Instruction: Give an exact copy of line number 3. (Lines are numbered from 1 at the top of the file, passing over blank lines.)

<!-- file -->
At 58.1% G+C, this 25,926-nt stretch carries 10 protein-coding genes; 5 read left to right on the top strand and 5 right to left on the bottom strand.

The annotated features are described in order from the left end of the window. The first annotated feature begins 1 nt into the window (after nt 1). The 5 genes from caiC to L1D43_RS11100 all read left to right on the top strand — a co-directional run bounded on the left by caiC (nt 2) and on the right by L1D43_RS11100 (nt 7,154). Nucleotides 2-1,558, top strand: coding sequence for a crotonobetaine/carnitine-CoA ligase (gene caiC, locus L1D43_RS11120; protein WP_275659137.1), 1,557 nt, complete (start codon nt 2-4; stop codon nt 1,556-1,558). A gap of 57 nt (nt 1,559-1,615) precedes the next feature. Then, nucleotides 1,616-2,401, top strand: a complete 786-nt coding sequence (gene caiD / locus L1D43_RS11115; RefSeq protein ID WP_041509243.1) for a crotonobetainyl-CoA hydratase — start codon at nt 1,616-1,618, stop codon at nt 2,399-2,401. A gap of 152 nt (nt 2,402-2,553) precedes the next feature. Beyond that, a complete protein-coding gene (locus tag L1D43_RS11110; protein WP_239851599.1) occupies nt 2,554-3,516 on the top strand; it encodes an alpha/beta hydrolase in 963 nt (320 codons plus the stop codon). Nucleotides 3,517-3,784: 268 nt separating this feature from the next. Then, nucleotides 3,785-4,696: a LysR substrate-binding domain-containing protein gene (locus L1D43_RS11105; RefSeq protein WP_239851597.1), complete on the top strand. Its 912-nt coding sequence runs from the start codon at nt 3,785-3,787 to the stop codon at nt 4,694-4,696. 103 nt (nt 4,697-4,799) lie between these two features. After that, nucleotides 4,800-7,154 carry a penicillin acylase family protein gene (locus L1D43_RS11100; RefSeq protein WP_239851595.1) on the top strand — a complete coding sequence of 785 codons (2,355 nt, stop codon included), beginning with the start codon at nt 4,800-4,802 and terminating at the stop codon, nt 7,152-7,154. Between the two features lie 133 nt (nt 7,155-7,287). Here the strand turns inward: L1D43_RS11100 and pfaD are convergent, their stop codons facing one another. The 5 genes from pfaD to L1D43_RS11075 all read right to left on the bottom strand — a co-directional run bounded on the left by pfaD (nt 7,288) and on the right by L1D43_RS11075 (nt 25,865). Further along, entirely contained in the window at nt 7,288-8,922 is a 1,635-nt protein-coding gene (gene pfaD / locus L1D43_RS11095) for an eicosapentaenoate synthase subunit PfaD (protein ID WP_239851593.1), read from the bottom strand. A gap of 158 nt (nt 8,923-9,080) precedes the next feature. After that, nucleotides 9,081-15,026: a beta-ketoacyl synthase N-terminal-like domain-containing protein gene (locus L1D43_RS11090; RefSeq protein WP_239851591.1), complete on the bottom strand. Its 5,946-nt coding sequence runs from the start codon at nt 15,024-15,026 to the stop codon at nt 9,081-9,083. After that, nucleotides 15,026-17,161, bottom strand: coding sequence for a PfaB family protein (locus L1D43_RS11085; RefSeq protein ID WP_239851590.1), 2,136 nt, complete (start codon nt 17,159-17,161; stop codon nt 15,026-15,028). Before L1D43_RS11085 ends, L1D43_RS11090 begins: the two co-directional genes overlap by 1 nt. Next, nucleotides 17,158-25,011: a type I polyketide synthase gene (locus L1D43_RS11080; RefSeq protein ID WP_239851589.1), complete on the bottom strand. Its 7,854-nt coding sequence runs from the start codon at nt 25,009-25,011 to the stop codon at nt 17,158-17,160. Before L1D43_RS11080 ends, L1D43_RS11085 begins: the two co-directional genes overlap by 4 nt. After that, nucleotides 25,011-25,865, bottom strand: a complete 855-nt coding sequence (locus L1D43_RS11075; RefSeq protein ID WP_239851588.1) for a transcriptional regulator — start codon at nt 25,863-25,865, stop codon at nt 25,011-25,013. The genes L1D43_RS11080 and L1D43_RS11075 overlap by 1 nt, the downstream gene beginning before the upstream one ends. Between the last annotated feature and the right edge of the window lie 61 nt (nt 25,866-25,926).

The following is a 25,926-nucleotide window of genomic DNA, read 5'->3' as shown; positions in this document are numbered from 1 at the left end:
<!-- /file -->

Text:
The following is a 25,926-nucleotide window of genomic DNA, read 5'->3' as shown; positions in this document are numbered from 1 at the left end: